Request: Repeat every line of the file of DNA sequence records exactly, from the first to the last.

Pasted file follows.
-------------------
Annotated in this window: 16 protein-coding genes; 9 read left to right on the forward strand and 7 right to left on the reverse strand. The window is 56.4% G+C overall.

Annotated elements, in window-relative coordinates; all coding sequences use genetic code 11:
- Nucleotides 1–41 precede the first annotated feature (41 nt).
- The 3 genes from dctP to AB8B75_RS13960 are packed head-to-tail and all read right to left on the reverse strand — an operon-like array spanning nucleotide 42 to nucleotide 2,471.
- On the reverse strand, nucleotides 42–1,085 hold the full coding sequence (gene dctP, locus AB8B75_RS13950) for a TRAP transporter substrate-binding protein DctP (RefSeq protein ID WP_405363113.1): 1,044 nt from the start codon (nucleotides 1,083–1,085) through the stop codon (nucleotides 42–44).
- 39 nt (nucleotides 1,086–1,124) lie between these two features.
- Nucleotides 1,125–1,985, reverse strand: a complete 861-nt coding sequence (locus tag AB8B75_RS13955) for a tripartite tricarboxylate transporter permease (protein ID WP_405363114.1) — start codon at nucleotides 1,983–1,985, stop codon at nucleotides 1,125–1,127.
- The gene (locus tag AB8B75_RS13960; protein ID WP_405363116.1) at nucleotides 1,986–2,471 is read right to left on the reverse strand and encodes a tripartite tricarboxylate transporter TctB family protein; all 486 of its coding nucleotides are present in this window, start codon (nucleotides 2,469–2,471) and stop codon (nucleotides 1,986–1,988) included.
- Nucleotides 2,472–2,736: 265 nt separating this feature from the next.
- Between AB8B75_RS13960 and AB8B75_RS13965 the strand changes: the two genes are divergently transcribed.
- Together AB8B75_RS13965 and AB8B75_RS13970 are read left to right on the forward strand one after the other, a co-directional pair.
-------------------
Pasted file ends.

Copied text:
Annotated in this window: 16 protein-coding genes; 9 read left to right on the forward strand and 7 right to left on the reverse strand. The window is 56.4% G+C overall.

Annotated elements, in window-relative coordinates; all coding sequences use genetic code 11:
- Nucleotides 1–41 precede the first annotated feature (41 nt).
- The 3 genes from dctP to AB8B75_RS13960 are packed head-to-tail and all read right to left on the reverse strand — an operon-like array spanning nucleotide 42 to nucleotide 2,471.
- On the reverse strand, nucleotides 42–1,085 hold the full coding sequence (gene dctP, locus AB8B75_RS13950) for a TRAP transporter substrate-binding protein DctP (RefSeq protein ID WP_405363113.1): 1,044 nt from the start codon (nucleotides 1,083–1,085) through the stop codon (nucleotides 42–44).
- 39 nt (nucleotides 1,086–1,124) lie between these two features.
- Nucleotides 1,125–1,985, reverse strand: a complete 861-nt coding sequence (locus tag AB8B75_RS13955) for a tripartite tricarboxylate transporter permease (protein ID WP_405363114.1) — start codon at nucleotides 1,983–1,985, stop codon at nucleotides 1,125–1,127.
- The gene (locus tag AB8B75_RS13960; protein ID WP_405363116.1) at nucleotides 1,986–2,471 is read right to left on the reverse strand and encodes a tripartite tricarboxylate transporter TctB family protein; all 486 of its coding nucleotides are present in this window, start codon (nucleotides 2,469–2,471) and stop codon (nucleotides 1,986–1,988) included.
- Nucleotides 2,472–2,736: 265 nt separating this feature from the next.
- Between AB8B75_RS13960 and AB8B75_RS13965 the strand changes: the two genes are divergently transcribed.
- Together AB8B75_RS13965 and AB8B75_RS13970 are read left to right on the forward strand one after the other, a co-directional pair.